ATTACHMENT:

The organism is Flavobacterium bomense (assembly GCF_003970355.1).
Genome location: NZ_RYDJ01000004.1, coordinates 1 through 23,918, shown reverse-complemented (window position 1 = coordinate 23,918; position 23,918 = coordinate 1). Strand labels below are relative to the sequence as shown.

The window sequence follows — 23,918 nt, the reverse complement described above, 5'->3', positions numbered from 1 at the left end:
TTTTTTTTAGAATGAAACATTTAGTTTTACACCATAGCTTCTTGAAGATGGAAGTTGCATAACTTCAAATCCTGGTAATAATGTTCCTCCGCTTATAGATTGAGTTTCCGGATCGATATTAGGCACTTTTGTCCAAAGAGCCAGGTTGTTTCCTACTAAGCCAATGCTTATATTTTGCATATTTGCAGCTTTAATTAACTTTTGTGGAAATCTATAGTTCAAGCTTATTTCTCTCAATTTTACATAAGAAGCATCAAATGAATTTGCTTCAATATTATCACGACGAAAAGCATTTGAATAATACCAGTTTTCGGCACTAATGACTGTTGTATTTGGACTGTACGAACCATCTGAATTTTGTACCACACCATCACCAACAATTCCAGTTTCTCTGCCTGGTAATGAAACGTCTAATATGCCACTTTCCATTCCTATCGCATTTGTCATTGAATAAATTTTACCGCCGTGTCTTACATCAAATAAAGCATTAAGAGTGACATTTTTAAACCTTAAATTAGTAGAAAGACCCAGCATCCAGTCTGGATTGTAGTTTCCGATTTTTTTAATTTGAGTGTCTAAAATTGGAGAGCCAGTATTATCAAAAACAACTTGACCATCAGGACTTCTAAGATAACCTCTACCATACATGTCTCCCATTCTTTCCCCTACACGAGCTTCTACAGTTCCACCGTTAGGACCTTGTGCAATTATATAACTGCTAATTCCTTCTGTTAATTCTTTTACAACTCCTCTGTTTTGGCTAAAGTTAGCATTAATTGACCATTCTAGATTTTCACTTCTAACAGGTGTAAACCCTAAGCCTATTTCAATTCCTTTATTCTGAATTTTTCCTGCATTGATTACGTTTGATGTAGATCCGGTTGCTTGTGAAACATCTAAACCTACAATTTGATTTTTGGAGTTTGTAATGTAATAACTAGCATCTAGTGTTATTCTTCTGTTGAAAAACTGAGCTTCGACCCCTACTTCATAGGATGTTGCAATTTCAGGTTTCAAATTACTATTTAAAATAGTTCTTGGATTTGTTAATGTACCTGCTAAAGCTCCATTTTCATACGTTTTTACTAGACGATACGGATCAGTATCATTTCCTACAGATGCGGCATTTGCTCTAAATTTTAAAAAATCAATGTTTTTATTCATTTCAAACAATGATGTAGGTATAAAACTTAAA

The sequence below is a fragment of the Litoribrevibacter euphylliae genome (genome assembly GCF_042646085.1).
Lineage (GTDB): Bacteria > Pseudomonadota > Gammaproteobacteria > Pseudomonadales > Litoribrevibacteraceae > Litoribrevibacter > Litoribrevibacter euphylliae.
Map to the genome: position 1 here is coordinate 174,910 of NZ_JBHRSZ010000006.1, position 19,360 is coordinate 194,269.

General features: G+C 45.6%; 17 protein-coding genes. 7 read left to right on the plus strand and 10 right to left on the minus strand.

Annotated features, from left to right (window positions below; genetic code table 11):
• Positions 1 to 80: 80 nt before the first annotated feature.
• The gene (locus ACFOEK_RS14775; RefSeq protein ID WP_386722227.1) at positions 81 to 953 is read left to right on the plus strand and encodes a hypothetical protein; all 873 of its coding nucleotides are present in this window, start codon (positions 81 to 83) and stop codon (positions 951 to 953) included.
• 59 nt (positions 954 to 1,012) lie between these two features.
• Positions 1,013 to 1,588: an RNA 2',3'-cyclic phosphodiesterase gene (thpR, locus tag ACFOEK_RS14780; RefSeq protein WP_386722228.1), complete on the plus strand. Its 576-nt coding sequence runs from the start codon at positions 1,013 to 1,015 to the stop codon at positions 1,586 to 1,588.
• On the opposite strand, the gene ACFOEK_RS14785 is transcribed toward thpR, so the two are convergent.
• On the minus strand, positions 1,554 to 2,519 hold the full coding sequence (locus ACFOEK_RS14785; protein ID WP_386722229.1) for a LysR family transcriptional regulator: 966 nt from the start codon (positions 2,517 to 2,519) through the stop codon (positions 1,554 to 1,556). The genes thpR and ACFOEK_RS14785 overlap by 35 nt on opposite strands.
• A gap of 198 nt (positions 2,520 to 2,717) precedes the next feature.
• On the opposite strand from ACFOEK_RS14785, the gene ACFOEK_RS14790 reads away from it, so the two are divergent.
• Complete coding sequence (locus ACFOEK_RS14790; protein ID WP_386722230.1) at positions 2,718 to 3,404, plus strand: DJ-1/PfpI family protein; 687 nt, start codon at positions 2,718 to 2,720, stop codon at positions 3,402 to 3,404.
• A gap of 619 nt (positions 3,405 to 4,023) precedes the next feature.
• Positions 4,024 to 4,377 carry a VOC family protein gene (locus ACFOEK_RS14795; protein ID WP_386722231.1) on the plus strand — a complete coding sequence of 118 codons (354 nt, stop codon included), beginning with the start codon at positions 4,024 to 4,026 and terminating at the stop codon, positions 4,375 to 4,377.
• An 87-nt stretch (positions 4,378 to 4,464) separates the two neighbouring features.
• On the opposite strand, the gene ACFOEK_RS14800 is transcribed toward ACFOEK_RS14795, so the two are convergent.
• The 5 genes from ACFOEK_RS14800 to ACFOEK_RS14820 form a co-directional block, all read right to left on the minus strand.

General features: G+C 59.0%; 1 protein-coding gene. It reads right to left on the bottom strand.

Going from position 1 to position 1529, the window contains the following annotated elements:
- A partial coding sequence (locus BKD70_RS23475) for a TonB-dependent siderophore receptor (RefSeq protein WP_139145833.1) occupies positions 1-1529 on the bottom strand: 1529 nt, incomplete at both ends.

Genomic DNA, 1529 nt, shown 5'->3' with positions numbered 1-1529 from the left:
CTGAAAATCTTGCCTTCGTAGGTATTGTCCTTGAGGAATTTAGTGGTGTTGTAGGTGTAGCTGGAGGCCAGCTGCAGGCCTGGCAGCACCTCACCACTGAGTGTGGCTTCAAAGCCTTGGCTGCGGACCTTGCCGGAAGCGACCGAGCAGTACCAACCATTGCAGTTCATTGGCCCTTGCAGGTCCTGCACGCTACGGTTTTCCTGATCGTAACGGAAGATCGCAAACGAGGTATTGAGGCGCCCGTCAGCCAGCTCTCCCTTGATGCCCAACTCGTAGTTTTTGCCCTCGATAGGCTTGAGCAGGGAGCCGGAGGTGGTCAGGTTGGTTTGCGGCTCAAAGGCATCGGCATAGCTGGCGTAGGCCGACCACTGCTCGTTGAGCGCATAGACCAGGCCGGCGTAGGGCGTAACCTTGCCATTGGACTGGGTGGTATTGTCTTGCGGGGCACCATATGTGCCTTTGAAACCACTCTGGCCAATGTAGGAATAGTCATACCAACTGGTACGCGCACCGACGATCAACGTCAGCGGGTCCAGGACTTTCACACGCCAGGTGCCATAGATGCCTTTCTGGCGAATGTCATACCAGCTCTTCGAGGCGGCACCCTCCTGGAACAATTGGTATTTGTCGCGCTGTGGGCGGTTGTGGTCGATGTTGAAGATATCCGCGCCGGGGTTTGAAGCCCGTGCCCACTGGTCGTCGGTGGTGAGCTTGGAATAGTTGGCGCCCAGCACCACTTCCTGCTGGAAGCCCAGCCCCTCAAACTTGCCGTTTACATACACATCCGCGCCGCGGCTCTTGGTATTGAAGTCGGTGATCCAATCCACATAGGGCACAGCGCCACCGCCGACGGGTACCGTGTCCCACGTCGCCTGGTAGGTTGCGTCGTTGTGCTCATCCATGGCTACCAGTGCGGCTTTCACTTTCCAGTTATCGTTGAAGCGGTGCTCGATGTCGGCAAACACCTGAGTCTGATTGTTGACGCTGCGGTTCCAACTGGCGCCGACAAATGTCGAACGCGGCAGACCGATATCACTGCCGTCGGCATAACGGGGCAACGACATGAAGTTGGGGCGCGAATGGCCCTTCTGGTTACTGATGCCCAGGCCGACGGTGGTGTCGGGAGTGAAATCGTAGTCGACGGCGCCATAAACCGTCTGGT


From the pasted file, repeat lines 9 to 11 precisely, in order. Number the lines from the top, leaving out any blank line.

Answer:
Annotated features, from left to right (window positions below; genetic code table 11):
• Positions 1 to 80: 80 nt before the first annotated feature.
• The gene (locus ACFOEK_RS14775; RefSeq protein ID WP_386722227.1) at positions 81 to 953 is read left to right on the plus strand and encodes a hypothetical protein; all 873 of its coding nucleotides are present in this window, start codon (positions 81 to 83) and stop codon (positions 951 to 953) included.